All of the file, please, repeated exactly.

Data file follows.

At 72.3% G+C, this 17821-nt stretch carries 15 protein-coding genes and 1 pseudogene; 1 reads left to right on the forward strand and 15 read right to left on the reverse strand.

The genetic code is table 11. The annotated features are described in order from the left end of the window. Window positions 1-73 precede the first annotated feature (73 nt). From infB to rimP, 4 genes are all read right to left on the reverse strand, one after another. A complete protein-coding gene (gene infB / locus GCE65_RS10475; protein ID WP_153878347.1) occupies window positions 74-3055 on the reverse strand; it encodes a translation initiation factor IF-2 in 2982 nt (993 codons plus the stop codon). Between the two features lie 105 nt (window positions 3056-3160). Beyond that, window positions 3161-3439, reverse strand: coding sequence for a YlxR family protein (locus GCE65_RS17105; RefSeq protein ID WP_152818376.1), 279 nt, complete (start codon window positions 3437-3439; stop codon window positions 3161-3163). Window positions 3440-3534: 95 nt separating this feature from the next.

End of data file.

At 72.3% G+C, this 17821-nt stretch carries 15 protein-coding genes and 1 pseudogene; 1 reads left to right on the forward strand and 15 read right to left on the reverse strand.

The genetic code is table 11. The annotated features are described in order from the left end of the window. Window positions 1-73 precede the first annotated feature (73 nt). From infB to rimP, 4 genes are all read right to left on the reverse strand, one after another. A complete protein-coding gene (gene infB / locus GCE65_RS10475; protein ID WP_153878347.1) occupies window positions 74-3055 on the reverse strand; it encodes a translation initiation factor IF-2 in 2982 nt (993 codons plus the stop codon). Between the two features lie 105 nt (window positions 3056-3160). Beyond that, window positions 3161-3439, reverse strand: coding sequence for a YlxR family protein (locus GCE65_RS17105; RefSeq protein ID WP_152818376.1), 279 nt, complete (start codon window positions 3437-3439; stop codon window positions 3161-3163). Window positions 3440-3534: 95 nt separating this feature from the next.